Electricity lights homes and businesses, provides warmth, and keeps appliances and equipment running smoothly. During Electrical Safety Month, Valley Rural Electric Cooperative and Safe Electricity provide these electrical safety tips to avoid hazards both inside and outdoors.
Staying safe on the road
Downed power lines can happen because of wind, storms, animals, or an auto accident/collision.
- If you see a downed power line, call 9-1-1 to report it and stay in your car. You cannot tell by looking or listening if the power line is deenergized. Wait in your vehicle until an electric utility crew member says it is safe to get out.
- Do not drive over a downed power line. Doing so could cause a domino effect and bring down other lines, poles, and equipment.
- The only time you should exit is if your vehicle or cab is on fire. If this is the case, make a solid jump from the car or cab without touching it, landing with both feet together. Then, hop away with your feet together as far as you can.
Staying safe outside
When working outside, be aware of overhead and underground power lines.
- Keep at least 10 feet away from overhead power lines. Keep any items you are carrying or using, such as long poles or other extended equipment, 10 feet away from power lines at all times. Carry an extension ladder or other far-reaching tools or equipment horizontally.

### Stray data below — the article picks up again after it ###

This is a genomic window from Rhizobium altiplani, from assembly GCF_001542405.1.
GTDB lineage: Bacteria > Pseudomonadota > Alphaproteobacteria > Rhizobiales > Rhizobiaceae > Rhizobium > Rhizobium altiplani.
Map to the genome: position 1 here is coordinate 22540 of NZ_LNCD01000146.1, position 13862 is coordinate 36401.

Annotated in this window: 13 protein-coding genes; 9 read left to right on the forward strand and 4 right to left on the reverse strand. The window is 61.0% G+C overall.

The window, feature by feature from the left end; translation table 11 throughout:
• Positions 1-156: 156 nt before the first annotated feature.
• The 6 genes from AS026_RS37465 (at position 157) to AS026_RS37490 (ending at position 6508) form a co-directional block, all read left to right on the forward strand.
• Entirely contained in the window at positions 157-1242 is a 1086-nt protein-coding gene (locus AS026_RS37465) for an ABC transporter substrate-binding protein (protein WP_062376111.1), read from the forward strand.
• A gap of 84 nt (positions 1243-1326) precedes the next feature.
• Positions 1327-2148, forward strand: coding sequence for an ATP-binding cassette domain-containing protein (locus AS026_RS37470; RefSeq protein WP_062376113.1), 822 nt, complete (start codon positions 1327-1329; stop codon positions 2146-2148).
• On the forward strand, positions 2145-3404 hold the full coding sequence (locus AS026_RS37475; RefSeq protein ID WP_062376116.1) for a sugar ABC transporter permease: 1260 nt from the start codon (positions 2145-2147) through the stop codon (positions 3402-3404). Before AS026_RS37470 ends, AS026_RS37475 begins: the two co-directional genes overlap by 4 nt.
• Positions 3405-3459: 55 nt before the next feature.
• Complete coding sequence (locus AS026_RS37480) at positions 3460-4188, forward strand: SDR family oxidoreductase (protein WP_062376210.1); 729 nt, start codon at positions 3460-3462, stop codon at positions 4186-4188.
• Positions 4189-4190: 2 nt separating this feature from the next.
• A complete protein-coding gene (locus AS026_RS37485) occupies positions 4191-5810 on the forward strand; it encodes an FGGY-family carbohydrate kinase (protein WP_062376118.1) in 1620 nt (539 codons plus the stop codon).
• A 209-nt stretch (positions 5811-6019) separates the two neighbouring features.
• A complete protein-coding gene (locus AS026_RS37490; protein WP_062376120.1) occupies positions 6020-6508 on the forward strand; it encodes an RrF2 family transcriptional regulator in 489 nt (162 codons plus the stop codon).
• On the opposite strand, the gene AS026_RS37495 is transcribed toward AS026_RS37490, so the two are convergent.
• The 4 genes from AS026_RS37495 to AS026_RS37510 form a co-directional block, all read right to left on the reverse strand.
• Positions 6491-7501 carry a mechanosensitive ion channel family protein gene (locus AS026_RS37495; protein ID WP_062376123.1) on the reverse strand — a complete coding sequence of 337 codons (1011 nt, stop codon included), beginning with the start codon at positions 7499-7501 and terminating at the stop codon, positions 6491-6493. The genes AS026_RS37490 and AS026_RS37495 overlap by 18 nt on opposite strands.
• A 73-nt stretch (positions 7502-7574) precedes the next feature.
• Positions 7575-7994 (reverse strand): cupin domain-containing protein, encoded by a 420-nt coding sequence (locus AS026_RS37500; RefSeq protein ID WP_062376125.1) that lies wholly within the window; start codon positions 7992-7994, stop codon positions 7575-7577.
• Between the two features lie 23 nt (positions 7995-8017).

- Make sure that all outside outlets are ground-fault circuit interrupter (GFCI) protected.
- Before digging, call 8-1-1 or your state's underground locating service. Buried lines such as electric, gas, water, sewer, and other lines bring services indoors. Besides the dangers of coming in contact with a gas or electric line, fines due to damage are the responsibility of the homeowner or landowner. Privately owned lines and systems will not be marked by the free service.
- When you see lightning or hear thunder, take shelter inside a building or a hard-topped vehicle for protection. Stay away from high places, and do not take shelter under an isolated tree. Stay away from items that conduct electricity, such as metal fences. If you are swimming or in a hot tub, get out. Water is an electrical conductor that is dangerous during a storm.
Staying safe inside
With many people working from home, the workplace and where you live can be one and the same. This means more devices are plugged into outlets or circuits that may not be able to handle the load.
- Have a qualified electrician/licensed contractor check for hazards if you notice the following: dimming lights, a sizzling or buzzing sound, the smell of warm plastic, a switch plate that feels warm or looks scorched, sparks when plugging in or unplugging items, or circuits that trip often.
- When working with electrical equipment inside the house or shop, be aware that electrical equipment can spark when flammable vapors, gases, or dust are present.
- Do not overstretch a cord or use frayed or damaged cords.
- During storms, lightning can enter homes through corded phones, televisions, radios, or computers. Lightning can also travel through plumbing, so do not shower, take a bath, or wash dishes when you see lightning strikes. If possible, unplug appliances and electronics before the storm, including cell phones that are charging via electricity. Surges caused by lightning can damage electronics and appliances.
For more information about electrical safety, visit SafeElectricity.org.
Article and images courtesy of SafeElectricity.org with modifications by Valley Rural Electric Cooperative.